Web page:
“If you really don’t want to build enough houses to meet demand, then what you end up with is rich people get all the houses and the poor don’t get any space. One of the reasons we buy bigger houses is just demand for space. People often say it makes sense to buy a house as big as you can possibly afford,” says Barker. “I suspect that investment is behind a lot of that, and the government is very, very reluctant to tackle this through tax for political reasons. For other political reasons it’s very reluctant to encourage the rate of building needed to soak up demand,” she observes.
So, is Barker of the opinion that the government has the tools at its disposal to promote growth and meet demand but chooses for political reasons not to do so? “Yes, they [the government] are reluctant to drive policies which offend local people who don’t want a new building near them, which if built in sufficient quantity would really make a difference. Consequently they prefer to provide lots and lots of measures to ‘support first time buyers’ because that plays politically quite well and makes it look as though you’re doing something,” she said.
But is this enough to avert a crisis? Probably not, but the issue seems to be that this government (and previous successive governments before it) wishes to direct attention away from the real tensions in the hope that macro-socio-economic crunches are not manifest in this parliament. Will we therefore forever remain at an impasse, or can Barker foresee the situation hitting critical levels to trigger a crisis of Freidmanesque proportions?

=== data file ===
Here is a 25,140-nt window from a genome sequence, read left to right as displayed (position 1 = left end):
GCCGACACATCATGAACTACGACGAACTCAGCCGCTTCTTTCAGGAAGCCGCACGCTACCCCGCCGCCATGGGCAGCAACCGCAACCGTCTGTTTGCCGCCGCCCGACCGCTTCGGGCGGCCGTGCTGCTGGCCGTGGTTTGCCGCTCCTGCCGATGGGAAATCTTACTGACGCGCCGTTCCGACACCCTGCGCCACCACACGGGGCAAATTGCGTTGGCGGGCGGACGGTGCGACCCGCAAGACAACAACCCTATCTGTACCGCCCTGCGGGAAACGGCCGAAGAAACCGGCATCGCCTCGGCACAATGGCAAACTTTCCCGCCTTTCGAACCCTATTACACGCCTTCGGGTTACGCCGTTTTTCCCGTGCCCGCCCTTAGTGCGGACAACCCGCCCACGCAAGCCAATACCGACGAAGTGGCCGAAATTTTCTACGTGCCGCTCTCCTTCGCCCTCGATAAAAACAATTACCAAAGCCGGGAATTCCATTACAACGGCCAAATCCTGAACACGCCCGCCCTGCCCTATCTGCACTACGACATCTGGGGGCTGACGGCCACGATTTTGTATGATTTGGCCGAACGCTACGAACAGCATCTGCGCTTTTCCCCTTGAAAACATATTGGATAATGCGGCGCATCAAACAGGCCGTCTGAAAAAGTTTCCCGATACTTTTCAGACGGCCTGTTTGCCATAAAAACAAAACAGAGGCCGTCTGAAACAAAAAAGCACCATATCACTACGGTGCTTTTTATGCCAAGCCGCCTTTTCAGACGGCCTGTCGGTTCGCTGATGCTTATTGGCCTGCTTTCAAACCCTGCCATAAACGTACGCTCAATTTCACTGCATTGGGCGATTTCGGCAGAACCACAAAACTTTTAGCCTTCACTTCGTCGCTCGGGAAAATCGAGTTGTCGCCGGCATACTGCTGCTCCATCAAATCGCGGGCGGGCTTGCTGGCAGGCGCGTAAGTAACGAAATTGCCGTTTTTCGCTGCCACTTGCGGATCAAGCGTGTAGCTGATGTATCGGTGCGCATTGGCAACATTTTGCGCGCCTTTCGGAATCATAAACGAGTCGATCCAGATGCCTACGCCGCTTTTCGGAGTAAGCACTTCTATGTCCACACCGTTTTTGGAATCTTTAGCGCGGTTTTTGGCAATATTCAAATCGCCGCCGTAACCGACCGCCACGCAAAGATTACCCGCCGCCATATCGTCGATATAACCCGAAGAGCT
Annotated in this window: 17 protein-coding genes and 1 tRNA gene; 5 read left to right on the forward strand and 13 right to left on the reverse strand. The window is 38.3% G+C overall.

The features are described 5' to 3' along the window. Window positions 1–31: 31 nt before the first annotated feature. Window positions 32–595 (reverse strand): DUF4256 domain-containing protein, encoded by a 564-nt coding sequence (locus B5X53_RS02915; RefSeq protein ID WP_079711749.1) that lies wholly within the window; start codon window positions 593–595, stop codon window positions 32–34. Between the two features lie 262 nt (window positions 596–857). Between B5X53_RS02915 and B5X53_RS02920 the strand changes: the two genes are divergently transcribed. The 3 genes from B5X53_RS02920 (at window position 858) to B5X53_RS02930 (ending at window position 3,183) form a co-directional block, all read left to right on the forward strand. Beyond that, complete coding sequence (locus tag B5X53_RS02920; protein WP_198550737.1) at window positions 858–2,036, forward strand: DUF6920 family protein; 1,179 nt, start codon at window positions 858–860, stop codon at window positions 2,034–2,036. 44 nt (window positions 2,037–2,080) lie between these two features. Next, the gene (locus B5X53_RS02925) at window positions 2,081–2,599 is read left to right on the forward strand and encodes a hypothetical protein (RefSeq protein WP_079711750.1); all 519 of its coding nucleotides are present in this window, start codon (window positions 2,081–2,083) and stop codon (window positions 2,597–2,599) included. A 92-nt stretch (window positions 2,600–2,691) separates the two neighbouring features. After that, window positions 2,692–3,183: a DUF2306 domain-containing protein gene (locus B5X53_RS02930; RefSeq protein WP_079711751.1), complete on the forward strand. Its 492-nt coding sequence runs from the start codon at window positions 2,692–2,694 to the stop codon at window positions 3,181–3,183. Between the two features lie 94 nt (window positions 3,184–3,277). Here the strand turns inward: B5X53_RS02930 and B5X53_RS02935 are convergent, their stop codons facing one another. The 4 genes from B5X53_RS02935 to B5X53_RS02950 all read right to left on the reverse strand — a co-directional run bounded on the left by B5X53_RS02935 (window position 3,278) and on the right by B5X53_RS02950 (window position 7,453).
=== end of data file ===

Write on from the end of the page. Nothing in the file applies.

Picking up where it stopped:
No she can’t, and puts it like this: “So this is where I challenge myself. If you had told me that we would only build in England about 160,000 over the last 10 years, relative to the rate of potential household growth based on trend numbers, which probably is about 230,000, you’re about 700,000 units short; I would have said, oh that would really create a problem. But actually what’s happened is 90,000 more young people a year are doing what my son’s doing. They’re moving back in with their parents!”
It seems the type of crisis that was required to trigger mass building programmes in the past was vastly more significant than anything we are facing now. Perhaps the housing crisis that we are witnessing now is actually not touching people in sufficient numbers to even merit the title.
“I probably wouldn’t call it a crisis – I think it’s odd to call something a crisis when actually there is no real evidence that housing space per person has gone down,” says Barker. However, she feels strongly that the people who have really ‘suffered’ in the past 10 years, are the people who have not been able to get on the housing ladder and are in stuck private renting.